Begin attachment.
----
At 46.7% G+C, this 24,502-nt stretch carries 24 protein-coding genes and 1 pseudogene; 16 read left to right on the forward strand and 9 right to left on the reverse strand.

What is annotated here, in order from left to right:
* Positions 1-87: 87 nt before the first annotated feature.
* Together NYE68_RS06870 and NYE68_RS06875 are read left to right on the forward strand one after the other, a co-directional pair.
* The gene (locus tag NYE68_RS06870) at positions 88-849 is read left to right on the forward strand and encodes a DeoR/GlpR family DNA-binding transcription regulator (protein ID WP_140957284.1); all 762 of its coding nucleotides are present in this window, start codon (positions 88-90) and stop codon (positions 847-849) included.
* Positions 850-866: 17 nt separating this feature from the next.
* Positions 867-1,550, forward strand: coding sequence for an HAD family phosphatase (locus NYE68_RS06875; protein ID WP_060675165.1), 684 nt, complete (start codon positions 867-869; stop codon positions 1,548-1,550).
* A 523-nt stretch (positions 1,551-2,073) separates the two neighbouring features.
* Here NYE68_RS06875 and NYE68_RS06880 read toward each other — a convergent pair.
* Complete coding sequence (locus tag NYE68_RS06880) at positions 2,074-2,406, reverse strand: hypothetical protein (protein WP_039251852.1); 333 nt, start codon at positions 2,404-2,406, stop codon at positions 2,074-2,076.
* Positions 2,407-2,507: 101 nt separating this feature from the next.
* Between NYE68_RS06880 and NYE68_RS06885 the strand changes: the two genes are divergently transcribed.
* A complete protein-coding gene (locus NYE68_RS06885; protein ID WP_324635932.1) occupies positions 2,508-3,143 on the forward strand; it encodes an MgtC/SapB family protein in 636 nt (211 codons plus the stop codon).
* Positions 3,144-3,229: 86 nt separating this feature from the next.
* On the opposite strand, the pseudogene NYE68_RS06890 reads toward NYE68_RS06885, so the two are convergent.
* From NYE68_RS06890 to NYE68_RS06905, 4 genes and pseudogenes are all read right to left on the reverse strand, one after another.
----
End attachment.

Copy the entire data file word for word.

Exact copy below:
At 46.7% G+C, this 24,502-nt stretch carries 24 protein-coding genes and 1 pseudogene; 16 read left to right on the forward strand and 9 right to left on the reverse strand.

What is annotated here, in order from left to right:
* Positions 1-87: 87 nt before the first annotated feature.
* Together NYE68_RS06870 and NYE68_RS06875 are read left to right on the forward strand one after the other, a co-directional pair.
* The gene (locus tag NYE68_RS06870) at positions 88-849 is read left to right on the forward strand and encodes a DeoR/GlpR family DNA-binding transcription regulator (protein ID WP_140957284.1); all 762 of its coding nucleotides are present in this window, start codon (positions 88-90) and stop codon (positions 847-849) included.
* Positions 850-866: 17 nt separating this feature from the next.
* Positions 867-1,550, forward strand: coding sequence for an HAD family phosphatase (locus NYE68_RS06875; protein ID WP_060675165.1), 684 nt, complete (start codon positions 867-869; stop codon positions 1,548-1,550).
* A 523-nt stretch (positions 1,551-2,073) separates the two neighbouring features.
* Here NYE68_RS06875 and NYE68_RS06880 read toward each other — a convergent pair.
* Complete coding sequence (locus tag NYE68_RS06880) at positions 2,074-2,406, reverse strand: hypothetical protein (protein WP_039251852.1); 333 nt, start codon at positions 2,404-2,406, stop codon at positions 2,074-2,076.
* Positions 2,407-2,507: 101 nt separating this feature from the next.
* Between NYE68_RS06880 and NYE68_RS06885 the strand changes: the two genes are divergently transcribed.
* A complete protein-coding gene (locus NYE68_RS06885; protein ID WP_324635932.1) occupies positions 2,508-3,143 on the forward strand; it encodes an MgtC/SapB family protein in 636 nt (211 codons plus the stop codon).
* Positions 3,144-3,229: 86 nt separating this feature from the next.
* On the opposite strand, the pseudogene NYE68_RS06890 reads toward NYE68_RS06885, so the two are convergent.
* From NYE68_RS06890 to NYE68_RS06905, 4 genes and pseudogenes are all read right to left on the reverse strand, one after another.